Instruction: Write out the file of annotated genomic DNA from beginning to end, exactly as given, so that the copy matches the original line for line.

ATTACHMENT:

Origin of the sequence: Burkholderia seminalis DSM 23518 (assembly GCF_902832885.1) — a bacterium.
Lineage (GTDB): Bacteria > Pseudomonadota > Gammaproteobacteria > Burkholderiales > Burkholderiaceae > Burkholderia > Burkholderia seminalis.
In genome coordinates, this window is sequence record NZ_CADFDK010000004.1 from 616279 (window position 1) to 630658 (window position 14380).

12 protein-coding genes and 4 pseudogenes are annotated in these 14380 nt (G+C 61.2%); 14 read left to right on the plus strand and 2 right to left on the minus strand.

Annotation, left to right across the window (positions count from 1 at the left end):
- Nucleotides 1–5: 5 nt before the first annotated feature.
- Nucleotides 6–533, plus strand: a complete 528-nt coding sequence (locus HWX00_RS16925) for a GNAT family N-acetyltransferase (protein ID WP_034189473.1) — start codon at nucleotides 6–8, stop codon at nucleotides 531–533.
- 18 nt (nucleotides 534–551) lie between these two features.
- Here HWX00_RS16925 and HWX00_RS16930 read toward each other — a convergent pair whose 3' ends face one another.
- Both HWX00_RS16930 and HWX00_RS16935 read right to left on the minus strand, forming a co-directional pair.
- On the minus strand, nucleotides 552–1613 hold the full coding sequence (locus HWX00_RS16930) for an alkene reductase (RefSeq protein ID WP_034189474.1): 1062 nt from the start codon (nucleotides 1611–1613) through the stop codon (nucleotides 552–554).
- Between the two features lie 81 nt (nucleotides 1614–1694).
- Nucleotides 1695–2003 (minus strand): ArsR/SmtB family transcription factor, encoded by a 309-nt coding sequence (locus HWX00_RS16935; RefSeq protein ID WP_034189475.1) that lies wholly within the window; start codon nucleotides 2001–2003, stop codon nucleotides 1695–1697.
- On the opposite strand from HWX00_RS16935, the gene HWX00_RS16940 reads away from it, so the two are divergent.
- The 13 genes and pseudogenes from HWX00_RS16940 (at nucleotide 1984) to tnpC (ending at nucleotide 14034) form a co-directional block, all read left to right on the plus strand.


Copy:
Origin of the sequence: Burkholderia seminalis DSM 23518 (assembly GCF_902832885.1) — a bacterium.
Lineage (GTDB): Bacteria > Pseudomonadota > Gammaproteobacteria > Burkholderiales > Burkholderiaceae > Burkholderia > Burkholderia seminalis.
In genome coordinates, this window is sequence record NZ_CADFDK010000004.1 from 616279 (window position 1) to 630658 (window position 14380).

12 protein-coding genes and 4 pseudogenes are annotated in these 14380 nt (G+C 61.2%); 14 read left to right on the plus strand and 2 right to left on the minus strand.

Annotation, left to right across the window (positions count from 1 at the left end):
- Nucleotides 1–5: 5 nt before the first annotated feature.
- Nucleotides 6–533, plus strand: a complete 528-nt coding sequence (locus HWX00_RS16925) for a GNAT family N-acetyltransferase (protein ID WP_034189473.1) — start codon at nucleotides 6–8, stop codon at nucleotides 531–533.
- 18 nt (nucleotides 534–551) lie between these two features.
- Here HWX00_RS16925 and HWX00_RS16930 read toward each other — a convergent pair whose 3' ends face one another.
- Both HWX00_RS16930 and HWX00_RS16935 read right to left on the minus strand, forming a co-directional pair.
- On the minus strand, nucleotides 552–1613 hold the full coding sequence (locus HWX00_RS16930) for an alkene reductase (RefSeq protein ID WP_034189474.1): 1062 nt from the start codon (nucleotides 1611–1613) through the stop codon (nucleotides 552–554).
- Between the two features lie 81 nt (nucleotides 1614–1694).
- Nucleotides 1695–2003 (minus strand): ArsR/SmtB family transcription factor, encoded by a 309-nt coding sequence (locus HWX00_RS16935; RefSeq protein ID WP_034189475.1) that lies wholly within the window; start codon nucleotides 2001–2003, stop codon nucleotides 1695–1697.
- On the opposite strand from HWX00_RS16935, the gene HWX00_RS16940 reads away from it, so the two are divergent.
- The 13 genes and pseudogenes from HWX00_RS16940 (at nucleotide 1984) to tnpC (ending at nucleotide 14034) form a co-directional block, all read left to right on the plus strand.